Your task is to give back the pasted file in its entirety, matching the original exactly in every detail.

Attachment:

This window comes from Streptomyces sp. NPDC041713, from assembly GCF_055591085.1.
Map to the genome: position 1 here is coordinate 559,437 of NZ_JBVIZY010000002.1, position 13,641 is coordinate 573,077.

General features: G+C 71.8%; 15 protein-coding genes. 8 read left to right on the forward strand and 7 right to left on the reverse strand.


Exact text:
This window comes from Streptomyces sp. NPDC041713, from assembly GCF_055591085.1.
Map to the genome: position 1 here is coordinate 559,437 of NZ_JBVIZY010000002.1, position 13,641 is coordinate 573,077.

General features: G+C 71.8%; 15 protein-coding genes. 8 read left to right on the forward strand and 7 right to left on the reverse strand.